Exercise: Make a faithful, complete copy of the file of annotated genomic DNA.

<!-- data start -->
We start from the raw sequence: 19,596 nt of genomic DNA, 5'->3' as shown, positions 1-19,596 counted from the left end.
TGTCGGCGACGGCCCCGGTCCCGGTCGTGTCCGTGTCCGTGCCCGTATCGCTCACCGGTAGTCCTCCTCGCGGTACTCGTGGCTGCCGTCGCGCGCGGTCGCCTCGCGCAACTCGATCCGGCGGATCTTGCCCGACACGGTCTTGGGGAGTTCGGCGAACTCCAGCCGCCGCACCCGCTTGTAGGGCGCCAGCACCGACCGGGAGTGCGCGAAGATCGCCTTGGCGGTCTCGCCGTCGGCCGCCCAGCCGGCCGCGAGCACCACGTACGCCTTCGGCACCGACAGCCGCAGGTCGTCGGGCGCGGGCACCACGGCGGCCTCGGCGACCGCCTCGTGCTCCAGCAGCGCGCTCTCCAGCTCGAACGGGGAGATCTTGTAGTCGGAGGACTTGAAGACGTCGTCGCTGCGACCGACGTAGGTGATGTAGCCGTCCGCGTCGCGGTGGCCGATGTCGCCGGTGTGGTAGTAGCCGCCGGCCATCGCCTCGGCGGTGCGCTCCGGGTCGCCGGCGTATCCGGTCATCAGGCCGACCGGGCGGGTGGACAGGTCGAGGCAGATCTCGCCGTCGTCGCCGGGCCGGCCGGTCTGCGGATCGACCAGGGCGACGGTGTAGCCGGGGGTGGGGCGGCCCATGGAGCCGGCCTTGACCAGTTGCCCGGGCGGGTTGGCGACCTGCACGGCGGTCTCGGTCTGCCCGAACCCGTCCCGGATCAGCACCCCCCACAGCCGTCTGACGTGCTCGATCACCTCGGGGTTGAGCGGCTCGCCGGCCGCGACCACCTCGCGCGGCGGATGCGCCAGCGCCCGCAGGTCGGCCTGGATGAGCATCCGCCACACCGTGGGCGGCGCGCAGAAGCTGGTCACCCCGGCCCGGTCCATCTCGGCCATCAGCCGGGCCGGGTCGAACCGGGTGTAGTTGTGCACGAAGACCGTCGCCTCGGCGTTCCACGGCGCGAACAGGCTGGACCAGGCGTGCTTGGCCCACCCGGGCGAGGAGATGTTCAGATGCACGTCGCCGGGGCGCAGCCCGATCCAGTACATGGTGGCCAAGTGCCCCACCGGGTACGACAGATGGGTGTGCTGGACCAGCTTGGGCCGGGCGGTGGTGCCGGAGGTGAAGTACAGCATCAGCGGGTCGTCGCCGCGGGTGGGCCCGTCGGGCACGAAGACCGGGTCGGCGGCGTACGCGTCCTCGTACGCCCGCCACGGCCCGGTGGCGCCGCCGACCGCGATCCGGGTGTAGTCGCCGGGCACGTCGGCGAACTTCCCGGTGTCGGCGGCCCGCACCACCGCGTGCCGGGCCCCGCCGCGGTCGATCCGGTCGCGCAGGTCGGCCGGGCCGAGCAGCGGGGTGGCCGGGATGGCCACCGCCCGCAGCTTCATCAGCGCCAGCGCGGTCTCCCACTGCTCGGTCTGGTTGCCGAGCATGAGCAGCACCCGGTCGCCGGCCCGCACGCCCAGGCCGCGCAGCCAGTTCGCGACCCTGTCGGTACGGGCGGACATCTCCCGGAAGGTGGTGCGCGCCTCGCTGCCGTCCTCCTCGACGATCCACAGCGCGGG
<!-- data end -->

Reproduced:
We start from the raw sequence: 19,596 nt of genomic DNA, 5'->3' as shown, positions 1-19,596 counted from the left end.
TGTCGGCGACGGCCCCGGTCCCGGTCGTGTCCGTGTCCGTGCCCGTATCGCTCACCGGTAGTCCTCCTCGCGGTACTCGTGGCTGCCGTCGCGCGCGGTCGCCTCGCGCAACTCGATCCGGCGGATCTTGCCCGACACGGTCTTGGGGAGTTCGGCGAACTCCAGCCGCCGCACCCGCTTGTAGGGCGCCAGCACCGACCGGGAGTGCGCGAAGATCGCCTTGGCGGTCTCGCCGTCGGCCGCCCAGCCGGCCGCGAGCACCACGTACGCCTTCGGCACCGACAGCCGCAGGTCGTCGGGCGCGGGCACCACGGCGGCCTCGGCGACCGCCTCGTGCTCCAGCAGCGCGCTCTCCAGCTCGAACGGGGAGATCTTGTAGTCGGAGGACTTGAAGACGTCGTCGCTGCGACCGACGTAGGTGATGTAGCCGTCCGCGTCGCGGTGGCCGATGTCGCCGGTGTGGTAGTAGCCGCCGGCCATCGCCTCGGCGGTGCGCTCCGGGTCGCCGGCGTATCCGGTCATCAGGCCGACCGGGCGGGTGGACAGGTCGAGGCAGATCTCGCCGTCGTCGCCGGGCCGGCCGGTCTGCGGATCGACCAGGGCGACGGTGTAGCCGGGGGTGGGGCGGCCCATGGAGCCGGCCTTGACCAGTTGCCCGGGCGGGTTGGCGACCTGCACGGCGGTCTCGGTCTGCCCGAACCCGTCCCGGATCAGCACCCCCCACAGCCGTCTGACGTGCTCGATCACCTCGGGGTTGAGCGGCTCGCCGGCCGCGACCACCTCGCGCGGCGGATGCGCCAGCGCCCGCAGGTCGGCCTGGATGAGCATCCGCCACACCGTGGGCGGCGCGCAGAAGCTGGTCACCCCGGCCCGGTCCATCTCGGCCATCAGCCGGGCCGGGTCGAACCGGGTGTAGTTGTGCACGAAGACCGTCGCCTCGGCGTTCCACGGCGCGAACAGGCTGGACCAGGCGTGCTTGGCCCACCCGGGCGAGGAGATGTTCAGATGCACGTCGCCGGGGCGCAGCCCGATCCAGTACATGGTGGCCAAGTGCCCCACCGGGTACGACAGATGGGTGTGCTGGACCAGCTTGGGCCGGGCGGTGGTGCCGGAGGTGAAGTACAGCATCAGCGGGTCGTCGCCGCGGGTGGGCCCGTCGGGCACGAAGACCGGGTCGGCGGCGTACGCGTCCTCGTACGCCCGCCACGGCCCGGTGGCGCCGCCGACCGCGATCCGGGTGTAGTCGCCGGGCACGTCGGCGAACTTCCCGGTGTCGGCGGCCCGCACCACCGCGTGCCGGGCCCCGCCGCGGTCGATCCGGTCGCGCAGGTCGGCCGGGCCGAGCAGCGGGGTGGCCGGGATGGCCACCGCCCGCAGCTTCATCAGCGCCAGCGCGGTCTCCCACTGCTCGGTCTGGTTGCCGAGCATGAGCAGCACCCGGTCGCCGGCCCGCACGCCCAGGCCGCGCAGCCAGTTCGCGACCCTGTCGGTACGGGCGGACATCTCCCGGAAGGTGGTGCGCGCCTCGCTGCCGTCCTCCTCGACGATCCACAGCGCGGG